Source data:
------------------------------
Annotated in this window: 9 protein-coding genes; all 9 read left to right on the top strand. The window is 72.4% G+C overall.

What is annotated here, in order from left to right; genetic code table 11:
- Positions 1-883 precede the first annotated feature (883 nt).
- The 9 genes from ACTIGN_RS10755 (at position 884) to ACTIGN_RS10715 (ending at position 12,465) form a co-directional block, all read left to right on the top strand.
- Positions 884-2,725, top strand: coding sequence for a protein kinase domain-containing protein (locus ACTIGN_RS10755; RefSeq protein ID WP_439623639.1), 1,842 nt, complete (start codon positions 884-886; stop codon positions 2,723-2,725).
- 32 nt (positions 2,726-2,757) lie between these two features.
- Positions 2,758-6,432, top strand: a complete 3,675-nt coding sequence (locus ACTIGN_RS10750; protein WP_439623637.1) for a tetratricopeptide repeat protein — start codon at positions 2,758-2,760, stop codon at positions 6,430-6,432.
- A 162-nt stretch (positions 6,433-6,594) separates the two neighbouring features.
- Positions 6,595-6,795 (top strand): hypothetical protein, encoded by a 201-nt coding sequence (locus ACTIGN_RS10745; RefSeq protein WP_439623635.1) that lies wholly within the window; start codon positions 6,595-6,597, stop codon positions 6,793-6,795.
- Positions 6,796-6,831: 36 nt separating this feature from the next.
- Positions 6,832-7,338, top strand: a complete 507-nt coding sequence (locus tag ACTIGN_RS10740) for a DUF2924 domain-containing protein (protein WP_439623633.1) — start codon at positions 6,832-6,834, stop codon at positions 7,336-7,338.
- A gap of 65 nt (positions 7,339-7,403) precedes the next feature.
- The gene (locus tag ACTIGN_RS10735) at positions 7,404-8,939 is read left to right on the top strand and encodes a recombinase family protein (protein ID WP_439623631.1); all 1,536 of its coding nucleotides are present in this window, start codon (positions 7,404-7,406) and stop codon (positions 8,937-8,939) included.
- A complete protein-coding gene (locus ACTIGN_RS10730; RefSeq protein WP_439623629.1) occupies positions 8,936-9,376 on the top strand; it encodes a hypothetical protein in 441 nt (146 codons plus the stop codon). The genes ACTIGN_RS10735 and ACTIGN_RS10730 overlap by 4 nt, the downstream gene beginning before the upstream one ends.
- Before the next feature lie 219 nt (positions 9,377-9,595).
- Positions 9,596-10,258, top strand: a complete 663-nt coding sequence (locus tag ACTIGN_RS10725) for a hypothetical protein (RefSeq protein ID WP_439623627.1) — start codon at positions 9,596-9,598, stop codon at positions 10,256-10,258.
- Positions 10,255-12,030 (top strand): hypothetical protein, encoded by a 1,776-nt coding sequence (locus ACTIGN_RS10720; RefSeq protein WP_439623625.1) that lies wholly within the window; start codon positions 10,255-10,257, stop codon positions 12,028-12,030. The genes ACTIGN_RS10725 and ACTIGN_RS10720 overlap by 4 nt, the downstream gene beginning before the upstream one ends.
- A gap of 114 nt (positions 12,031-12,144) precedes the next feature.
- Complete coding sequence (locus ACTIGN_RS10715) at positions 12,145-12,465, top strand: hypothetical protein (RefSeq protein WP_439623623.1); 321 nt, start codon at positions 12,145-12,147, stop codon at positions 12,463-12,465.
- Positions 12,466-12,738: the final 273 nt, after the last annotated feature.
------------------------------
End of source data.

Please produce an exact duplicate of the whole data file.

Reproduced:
Annotated in this window: 9 protein-coding genes; all 9 read left to right on the top strand. The window is 72.4% G+C overall.

What is annotated here, in order from left to right; genetic code table 11:
- Positions 1-883 precede the first annotated feature (883 nt).
- The 9 genes from ACTIGN_RS10755 (at position 884) to ACTIGN_RS10715 (ending at position 12,465) form a co-directional block, all read left to right on the top strand.
- Positions 884-2,725, top strand: coding sequence for a protein kinase domain-containing protein (locus ACTIGN_RS10755; RefSeq protein ID WP_439623639.1), 1,842 nt, complete (start codon positions 884-886; stop codon positions 2,723-2,725).
- 32 nt (positions 2,726-2,757) lie between these two features.
- Positions 2,758-6,432, top strand: a complete 3,675-nt coding sequence (locus ACTIGN_RS10750; protein WP_439623637.1) for a tetratricopeptide repeat protein — start codon at positions 2,758-2,760, stop codon at positions 6,430-6,432.
- A 162-nt stretch (positions 6,433-6,594) separates the two neighbouring features.
- Positions 6,595-6,795 (top strand): hypothetical protein, encoded by a 201-nt coding sequence (locus ACTIGN_RS10745; RefSeq protein WP_439623635.1) that lies wholly within the window; start codon positions 6,595-6,597, stop codon positions 6,793-6,795.
- Positions 6,796-6,831: 36 nt separating this feature from the next.
- Positions 6,832-7,338, top strand: a complete 507-nt coding sequence (locus tag ACTIGN_RS10740) for a DUF2924 domain-containing protein (protein WP_439623633.1) — start codon at positions 6,832-6,834, stop codon at positions 7,336-7,338.
- A gap of 65 nt (positions 7,339-7,403) precedes the next feature.
- The gene (locus tag ACTIGN_RS10735) at positions 7,404-8,939 is read left to right on the top strand and encodes a recombinase family protein (protein ID WP_439623631.1); all 1,536 of its coding nucleotides are present in this window, start codon (positions 7,404-7,406) and stop codon (positions 8,937-8,939) included.
- A complete protein-coding gene (locus ACTIGN_RS10730; RefSeq protein WP_439623629.1) occupies positions 8,936-9,376 on the top strand; it encodes a hypothetical protein in 441 nt (146 codons plus the stop codon). The genes ACTIGN_RS10735 and ACTIGN_RS10730 overlap by 4 nt, the downstream gene beginning before the upstream one ends.
- Before the next feature lie 219 nt (positions 9,377-9,595).
- Positions 9,596-10,258, top strand: a complete 663-nt coding sequence (locus tag ACTIGN_RS10725) for a hypothetical protein (RefSeq protein ID WP_439623627.1) — start codon at positions 9,596-9,598, stop codon at positions 10,256-10,258.
- Positions 10,255-12,030 (top strand): hypothetical protein, encoded by a 1,776-nt coding sequence (locus ACTIGN_RS10720; RefSeq protein WP_439623625.1) that lies wholly within the window; start codon positions 10,255-10,257, stop codon positions 12,028-12,030. The genes ACTIGN_RS10725 and ACTIGN_RS10720 overlap by 4 nt, the downstream gene beginning before the upstream one ends.
- A gap of 114 nt (positions 12,031-12,144) precedes the next feature.
- Complete coding sequence (locus ACTIGN_RS10715) at positions 12,145-12,465, top strand: hypothetical protein (RefSeq protein WP_439623623.1); 321 nt, start codon at positions 12,145-12,147, stop codon at positions 12,463-12,465.
- Positions 12,466-12,738: the final 273 nt, after the last annotated feature.